Today I gave out 50 iPads on Twitter and sent a ton of FaceBook friends to a site that had a faulty billing system so they could just buy an ippad of their very own for cheap. Yup. Hacked.
Over the last fifteen years, I’ve managed to not click here to see Britney’s boobs, nor to see what THEY were saying about me. I have somehow not downloaded any porn which would infect my hard drive with a little digital STD. Nor have I fallen for the brilliant ‘I have a butt ton of money I want to transfer to you, dear unknown friend, just send me your bank account info and I’ll transfer it right in.’ And I certainly have not fallen for the ‘we need you to update your login and password at www.BankOfAmerika.com.’
But still, I spent the evening getting heckled by my friends and followers for allowing my social media sites to get hacked. The worst part is, I knew better. So, in the age old adage of, those who can’t do, teach, I’m going to tell you how to protect yourself from the type of hacking that got me.
When you think of hacking, you think of someone sitting and staring at a screen filled with 1′s and 0′s and super complicated code working diligently to break into your account. But realistically, the easiest way to hack someone is to simply ask them what their user name and password is. In this day and age, we give it easier then we realize.
Most of us have a set username we use for everything from banking to email to twitter. Then of course, we have a set password. If we are careful, we may change that password every six months… or year… or every couple of years…
So when at someplace, like say, a blogging conference, someone asks you to sign up for something. Create a free account and get a stuffed something or a tshirt or a chance to win. So you sign up with the same username and password that you always use. Because, you know, your brain is full and even though you have a toss away login and password, this site looks fine. Except, it’s not, and now some hacker has a username and password combo and they are pretty sure that it will work in two places. Twitter. And FaceBook.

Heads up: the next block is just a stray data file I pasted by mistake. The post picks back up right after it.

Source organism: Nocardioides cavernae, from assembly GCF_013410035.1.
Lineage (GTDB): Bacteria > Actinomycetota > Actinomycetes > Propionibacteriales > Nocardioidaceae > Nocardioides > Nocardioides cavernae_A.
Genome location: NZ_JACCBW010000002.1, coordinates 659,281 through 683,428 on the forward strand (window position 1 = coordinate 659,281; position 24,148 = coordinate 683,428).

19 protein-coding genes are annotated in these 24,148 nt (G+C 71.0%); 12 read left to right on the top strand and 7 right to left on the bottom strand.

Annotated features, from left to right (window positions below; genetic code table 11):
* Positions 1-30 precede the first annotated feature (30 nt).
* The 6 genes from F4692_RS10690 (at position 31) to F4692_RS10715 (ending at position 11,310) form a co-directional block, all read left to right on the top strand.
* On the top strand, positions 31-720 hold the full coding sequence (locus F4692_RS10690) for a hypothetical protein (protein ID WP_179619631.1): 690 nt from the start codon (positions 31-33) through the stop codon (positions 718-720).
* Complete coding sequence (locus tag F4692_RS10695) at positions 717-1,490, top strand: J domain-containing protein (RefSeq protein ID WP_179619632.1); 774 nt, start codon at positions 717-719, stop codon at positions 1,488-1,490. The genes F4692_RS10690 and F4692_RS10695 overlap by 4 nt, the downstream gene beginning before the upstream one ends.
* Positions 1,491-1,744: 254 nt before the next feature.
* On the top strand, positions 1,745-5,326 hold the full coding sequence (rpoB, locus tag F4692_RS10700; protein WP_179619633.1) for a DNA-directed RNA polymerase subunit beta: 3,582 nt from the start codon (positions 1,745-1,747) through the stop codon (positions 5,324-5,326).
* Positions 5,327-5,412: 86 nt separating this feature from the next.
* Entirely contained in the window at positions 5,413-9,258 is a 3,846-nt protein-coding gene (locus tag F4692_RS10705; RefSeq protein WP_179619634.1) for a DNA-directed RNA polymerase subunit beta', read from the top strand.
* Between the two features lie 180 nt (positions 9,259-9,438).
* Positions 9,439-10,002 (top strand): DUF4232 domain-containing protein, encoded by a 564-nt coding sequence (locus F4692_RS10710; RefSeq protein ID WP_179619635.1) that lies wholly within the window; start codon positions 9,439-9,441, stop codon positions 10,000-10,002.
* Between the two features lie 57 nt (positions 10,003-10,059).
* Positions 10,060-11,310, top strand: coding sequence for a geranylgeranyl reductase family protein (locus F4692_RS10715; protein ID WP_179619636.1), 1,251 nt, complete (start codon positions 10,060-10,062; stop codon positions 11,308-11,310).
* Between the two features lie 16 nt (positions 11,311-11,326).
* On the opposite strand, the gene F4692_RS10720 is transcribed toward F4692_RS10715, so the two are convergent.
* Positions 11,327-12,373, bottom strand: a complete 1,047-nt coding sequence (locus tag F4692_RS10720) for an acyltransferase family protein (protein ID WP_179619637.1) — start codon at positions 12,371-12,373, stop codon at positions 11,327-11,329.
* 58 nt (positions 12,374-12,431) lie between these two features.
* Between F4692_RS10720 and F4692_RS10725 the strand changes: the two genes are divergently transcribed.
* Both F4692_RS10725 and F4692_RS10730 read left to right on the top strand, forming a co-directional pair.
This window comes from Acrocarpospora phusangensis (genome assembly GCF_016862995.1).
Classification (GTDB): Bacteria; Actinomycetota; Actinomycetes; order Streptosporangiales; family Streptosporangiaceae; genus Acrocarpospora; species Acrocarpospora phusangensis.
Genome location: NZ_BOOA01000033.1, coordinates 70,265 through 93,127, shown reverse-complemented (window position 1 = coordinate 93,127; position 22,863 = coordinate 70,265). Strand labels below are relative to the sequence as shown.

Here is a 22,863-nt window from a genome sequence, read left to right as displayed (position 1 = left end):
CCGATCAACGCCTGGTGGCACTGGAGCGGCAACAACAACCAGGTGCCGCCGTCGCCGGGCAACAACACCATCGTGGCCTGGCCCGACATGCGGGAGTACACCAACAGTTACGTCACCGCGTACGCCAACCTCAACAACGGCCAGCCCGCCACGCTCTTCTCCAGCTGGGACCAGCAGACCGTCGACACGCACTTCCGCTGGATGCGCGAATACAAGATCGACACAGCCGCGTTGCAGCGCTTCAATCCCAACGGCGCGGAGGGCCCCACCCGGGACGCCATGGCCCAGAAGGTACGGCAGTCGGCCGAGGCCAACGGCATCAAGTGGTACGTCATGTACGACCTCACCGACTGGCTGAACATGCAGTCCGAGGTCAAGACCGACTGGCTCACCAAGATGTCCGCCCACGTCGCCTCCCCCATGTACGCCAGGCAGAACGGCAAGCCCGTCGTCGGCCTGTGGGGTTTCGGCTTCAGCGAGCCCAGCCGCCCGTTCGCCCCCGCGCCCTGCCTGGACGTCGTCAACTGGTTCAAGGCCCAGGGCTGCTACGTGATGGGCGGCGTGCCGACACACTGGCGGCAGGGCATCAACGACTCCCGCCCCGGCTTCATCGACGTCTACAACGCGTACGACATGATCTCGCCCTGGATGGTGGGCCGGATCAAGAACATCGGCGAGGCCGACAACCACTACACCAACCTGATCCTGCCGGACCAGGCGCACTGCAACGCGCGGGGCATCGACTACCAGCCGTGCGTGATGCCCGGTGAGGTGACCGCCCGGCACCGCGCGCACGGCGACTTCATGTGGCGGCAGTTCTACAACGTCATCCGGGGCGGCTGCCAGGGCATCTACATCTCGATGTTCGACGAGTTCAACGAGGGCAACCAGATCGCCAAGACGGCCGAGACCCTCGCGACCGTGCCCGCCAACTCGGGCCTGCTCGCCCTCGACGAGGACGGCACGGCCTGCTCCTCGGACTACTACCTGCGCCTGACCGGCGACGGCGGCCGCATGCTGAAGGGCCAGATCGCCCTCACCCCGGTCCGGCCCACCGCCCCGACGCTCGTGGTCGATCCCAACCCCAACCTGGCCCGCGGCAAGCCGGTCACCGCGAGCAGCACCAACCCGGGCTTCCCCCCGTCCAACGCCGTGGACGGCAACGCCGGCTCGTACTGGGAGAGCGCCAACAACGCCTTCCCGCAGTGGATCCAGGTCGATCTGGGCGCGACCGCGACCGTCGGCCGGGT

So, how can we protect ourselves and not have a huge list usernames and passwords tucked away somewhere? Custom passwords. They will save you the back talk I received from twitter.
1.) Pick a word. A person, place or thing. Obviously not your husbands/kids/dogs name, but something you will remember.
For this tutorial I’ll pick something easy that we all like. Boobs. In real life I would suggest you go with something a bit longer. <Insert joke about long boobs here.>
2.) Pick one or more of those letters to replace with numbers.
We could replace the s with a 5, the o with a 0 or the Bs with 8′s. You get the idea. Let’s make it simple and go with 8oo8s.
3.) Begin or End with punctuation.
Most sites will allow passwords with .,! or ? This gives us 8oo8s?
4.) Append with the letter or two from the site you are logging into.
F?8oo8s for facebook, T?8oo8s for twitter etc. For an easy toss away password, you can end with a capital T for 8oo8s?T Or for your fabulous rotating selection of porno sites – 8oo8s?P
Pretty impressive how ‘boobs’ turned into something that actually looks secure isn’t it. Now you realize what a total and complete idiot I am for KNOWING this and NOT DOING it. You all owe me a spanking. Or I owe you all spanking. I don’t know. These sorts of debts always get rather complicated.
The trick is to pick a set of rules and stick with it. Had I done that, I would not have had to field 47 tweets today asking me when they would be receiving their iPads or, if they could get an android instead.